Let us pray: Lord we pray today that we will hear your Word and grasp it. That it will takes root in or hearts and bear much fruit. Lord you desire truth in our inner being we pray Lord that you will give us wisdom in our innermost hearts. For we are persuaded beyond a doubt that neither death nor life, nor angels nor principalities, nor things impending nor things to come nor powers, nor height, nor depth, nor anything else in all creation will be able to separate us from the love of God in Christ Jesus. Amen

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“In Praise of Mixed Religion” by William H. Harrison: Valuable Insights into Faith and Culture

As an educator, I found Chapter 9, “The Last Taboo: Education about Religion” of In Praise of Mixed Religion worth the price of admission into William Harrison’s insightful journey that explores the inter-relationships among the constantly changing dynamics of individual faith, cultural realities and the ways in which religions work.

Harrison is right in his articulation of the need for education about religion as a basic human right and necessity. Current cultural views that take the ‘pretend religion is not there’ approach are dead ends: “A syncretistic world requires that we know something about what religion is, about the nature of our own religious heritages, and about other religious traditions” (p. 207). This statement is a good expression of my rationale for developing and teaching a course in comparative religions at the secondary school level, and helping others to design similar courses. Unfortunately, we were voices in the wilderness, but Harrison gives occasion for new hope. This chapter should be read and digested by every school trustee, curriculum committee and parent group in the country. It’s all to obvious: “We need to know about the complex world in which we live. We need the information that will make possible the basic decisions of our lives. Religious education is a necessity, not merely an option” (p.226).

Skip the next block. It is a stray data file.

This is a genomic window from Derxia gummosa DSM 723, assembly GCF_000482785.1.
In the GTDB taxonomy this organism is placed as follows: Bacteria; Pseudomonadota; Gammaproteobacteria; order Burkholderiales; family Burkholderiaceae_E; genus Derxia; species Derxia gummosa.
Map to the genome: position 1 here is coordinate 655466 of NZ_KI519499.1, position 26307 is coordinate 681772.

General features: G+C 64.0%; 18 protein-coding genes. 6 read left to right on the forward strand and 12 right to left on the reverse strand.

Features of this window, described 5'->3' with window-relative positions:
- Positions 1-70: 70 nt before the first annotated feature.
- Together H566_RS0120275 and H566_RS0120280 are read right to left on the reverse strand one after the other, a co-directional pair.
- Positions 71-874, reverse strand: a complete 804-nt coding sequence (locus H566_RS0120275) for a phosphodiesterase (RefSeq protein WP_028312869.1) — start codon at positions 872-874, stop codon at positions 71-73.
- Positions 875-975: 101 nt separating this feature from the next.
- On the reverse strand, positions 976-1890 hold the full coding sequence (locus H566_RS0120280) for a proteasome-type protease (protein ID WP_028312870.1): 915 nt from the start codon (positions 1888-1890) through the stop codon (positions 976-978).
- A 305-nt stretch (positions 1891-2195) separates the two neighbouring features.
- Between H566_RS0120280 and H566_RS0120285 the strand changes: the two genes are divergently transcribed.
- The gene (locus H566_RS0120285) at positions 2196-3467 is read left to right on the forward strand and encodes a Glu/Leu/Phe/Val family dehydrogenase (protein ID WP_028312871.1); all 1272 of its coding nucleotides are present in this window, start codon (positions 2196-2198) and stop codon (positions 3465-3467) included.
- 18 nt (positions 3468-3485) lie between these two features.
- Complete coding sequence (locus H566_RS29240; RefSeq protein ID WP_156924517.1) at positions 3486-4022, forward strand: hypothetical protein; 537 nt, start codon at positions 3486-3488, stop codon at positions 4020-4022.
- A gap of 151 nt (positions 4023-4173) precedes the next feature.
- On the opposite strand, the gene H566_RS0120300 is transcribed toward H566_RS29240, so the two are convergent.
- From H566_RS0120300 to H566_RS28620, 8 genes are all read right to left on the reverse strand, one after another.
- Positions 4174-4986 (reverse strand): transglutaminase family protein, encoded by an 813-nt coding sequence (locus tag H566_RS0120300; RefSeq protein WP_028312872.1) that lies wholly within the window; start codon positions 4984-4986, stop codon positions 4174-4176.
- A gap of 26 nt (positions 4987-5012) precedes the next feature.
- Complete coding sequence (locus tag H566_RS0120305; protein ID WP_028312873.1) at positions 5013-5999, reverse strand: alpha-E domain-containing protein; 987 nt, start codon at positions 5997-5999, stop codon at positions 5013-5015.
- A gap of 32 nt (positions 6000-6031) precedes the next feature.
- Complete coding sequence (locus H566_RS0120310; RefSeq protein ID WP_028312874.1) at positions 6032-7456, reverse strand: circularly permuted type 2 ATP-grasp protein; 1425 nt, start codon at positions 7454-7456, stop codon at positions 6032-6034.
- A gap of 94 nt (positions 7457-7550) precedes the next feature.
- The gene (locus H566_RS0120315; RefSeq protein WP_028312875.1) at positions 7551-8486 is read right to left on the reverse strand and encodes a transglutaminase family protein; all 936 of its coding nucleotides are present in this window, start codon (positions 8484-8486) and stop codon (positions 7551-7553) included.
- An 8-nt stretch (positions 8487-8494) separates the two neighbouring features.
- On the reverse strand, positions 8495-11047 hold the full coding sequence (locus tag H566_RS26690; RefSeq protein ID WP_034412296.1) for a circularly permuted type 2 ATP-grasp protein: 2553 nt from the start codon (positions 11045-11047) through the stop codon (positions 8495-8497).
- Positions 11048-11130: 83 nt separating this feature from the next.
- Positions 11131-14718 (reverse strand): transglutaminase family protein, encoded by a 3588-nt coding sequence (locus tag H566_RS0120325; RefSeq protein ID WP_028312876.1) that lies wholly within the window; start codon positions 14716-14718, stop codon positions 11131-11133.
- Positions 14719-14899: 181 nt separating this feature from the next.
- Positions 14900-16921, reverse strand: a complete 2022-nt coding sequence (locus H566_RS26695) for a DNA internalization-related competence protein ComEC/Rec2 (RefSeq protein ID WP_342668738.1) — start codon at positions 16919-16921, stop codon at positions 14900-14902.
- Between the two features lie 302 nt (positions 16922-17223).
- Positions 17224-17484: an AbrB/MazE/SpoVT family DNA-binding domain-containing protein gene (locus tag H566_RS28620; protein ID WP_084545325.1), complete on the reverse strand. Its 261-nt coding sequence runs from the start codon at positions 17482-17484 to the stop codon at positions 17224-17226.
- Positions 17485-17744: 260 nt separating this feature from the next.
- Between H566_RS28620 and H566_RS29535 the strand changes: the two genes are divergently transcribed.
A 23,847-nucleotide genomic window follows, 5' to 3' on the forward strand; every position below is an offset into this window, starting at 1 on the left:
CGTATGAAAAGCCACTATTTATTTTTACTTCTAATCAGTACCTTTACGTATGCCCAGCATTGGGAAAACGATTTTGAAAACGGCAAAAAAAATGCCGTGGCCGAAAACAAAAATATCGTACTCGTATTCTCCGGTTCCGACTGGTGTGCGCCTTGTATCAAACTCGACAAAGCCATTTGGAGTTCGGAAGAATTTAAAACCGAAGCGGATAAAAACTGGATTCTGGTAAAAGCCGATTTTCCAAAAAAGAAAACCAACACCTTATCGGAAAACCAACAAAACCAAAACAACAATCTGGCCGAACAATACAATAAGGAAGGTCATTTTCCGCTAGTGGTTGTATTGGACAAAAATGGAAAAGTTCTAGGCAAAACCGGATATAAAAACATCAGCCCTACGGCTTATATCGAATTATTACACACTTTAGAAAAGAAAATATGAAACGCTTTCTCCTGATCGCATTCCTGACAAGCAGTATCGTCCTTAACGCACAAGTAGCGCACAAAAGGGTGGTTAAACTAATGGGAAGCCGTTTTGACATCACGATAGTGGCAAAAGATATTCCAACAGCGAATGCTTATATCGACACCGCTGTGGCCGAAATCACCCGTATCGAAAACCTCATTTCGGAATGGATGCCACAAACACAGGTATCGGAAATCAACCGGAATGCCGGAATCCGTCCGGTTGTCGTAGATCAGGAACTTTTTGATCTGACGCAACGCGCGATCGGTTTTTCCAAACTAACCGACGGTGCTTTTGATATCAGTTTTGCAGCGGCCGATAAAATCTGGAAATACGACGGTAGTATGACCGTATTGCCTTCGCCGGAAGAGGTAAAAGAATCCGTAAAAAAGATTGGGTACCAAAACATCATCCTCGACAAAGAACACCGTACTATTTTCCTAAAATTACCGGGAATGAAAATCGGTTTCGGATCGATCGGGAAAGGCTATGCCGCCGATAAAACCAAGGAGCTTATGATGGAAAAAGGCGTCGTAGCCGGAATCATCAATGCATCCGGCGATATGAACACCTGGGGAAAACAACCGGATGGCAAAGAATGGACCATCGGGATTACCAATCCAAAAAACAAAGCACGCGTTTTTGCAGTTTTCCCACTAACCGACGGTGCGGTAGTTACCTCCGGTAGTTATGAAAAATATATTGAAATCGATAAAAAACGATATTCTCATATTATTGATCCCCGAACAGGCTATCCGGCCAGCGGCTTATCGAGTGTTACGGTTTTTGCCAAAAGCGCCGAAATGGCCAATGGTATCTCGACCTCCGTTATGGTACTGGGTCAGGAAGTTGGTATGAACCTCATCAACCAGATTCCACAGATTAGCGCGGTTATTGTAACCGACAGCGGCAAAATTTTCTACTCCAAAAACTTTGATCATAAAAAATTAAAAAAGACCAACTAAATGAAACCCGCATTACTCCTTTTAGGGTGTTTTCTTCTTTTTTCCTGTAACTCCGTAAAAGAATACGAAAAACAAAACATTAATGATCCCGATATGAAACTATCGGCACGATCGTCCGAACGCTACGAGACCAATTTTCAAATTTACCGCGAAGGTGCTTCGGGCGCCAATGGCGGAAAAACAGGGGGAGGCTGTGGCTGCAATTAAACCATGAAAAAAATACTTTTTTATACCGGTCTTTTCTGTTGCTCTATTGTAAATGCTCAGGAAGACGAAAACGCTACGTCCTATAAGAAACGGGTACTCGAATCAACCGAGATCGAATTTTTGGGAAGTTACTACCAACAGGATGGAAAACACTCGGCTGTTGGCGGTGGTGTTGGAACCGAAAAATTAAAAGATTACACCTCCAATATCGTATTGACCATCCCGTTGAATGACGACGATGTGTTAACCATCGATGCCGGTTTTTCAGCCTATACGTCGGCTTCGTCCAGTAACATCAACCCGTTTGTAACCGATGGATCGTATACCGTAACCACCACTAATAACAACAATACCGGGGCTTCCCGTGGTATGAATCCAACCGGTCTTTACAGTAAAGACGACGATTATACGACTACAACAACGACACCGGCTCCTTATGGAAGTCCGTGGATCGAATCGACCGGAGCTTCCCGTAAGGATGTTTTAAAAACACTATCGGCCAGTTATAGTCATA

Harrison calls for nothing less than an “Intellectual Transformation”, the title of the book’s final chapter. That transformation involves our understanding and acceptance of syncretism as a human phenomenon at work, not only in religion, but in our very humanity itself. A Syncretistic approach recognizes that faith systems constantly change under the influence of one another and that we can consciously use these processes to enhance the Reign of God among us. Writes Harrison, “…the notion of syncretism is not merely a tool for interpreting the world. Instead, it is a call to action. I have adopted an “advocacy” view of syncretism because it is a call to change the world. I am asking us to recognize the complex syncretisms that we compose, in addition to those that others create and follow. This way of thinking about the world means that the “other” is less other  and more of a conversation partner. We can begin to think in terms of what others have to offer us and what we have to offer them. This removes some of the win/lose-us/them dynamic from religious conversation” (p. 233).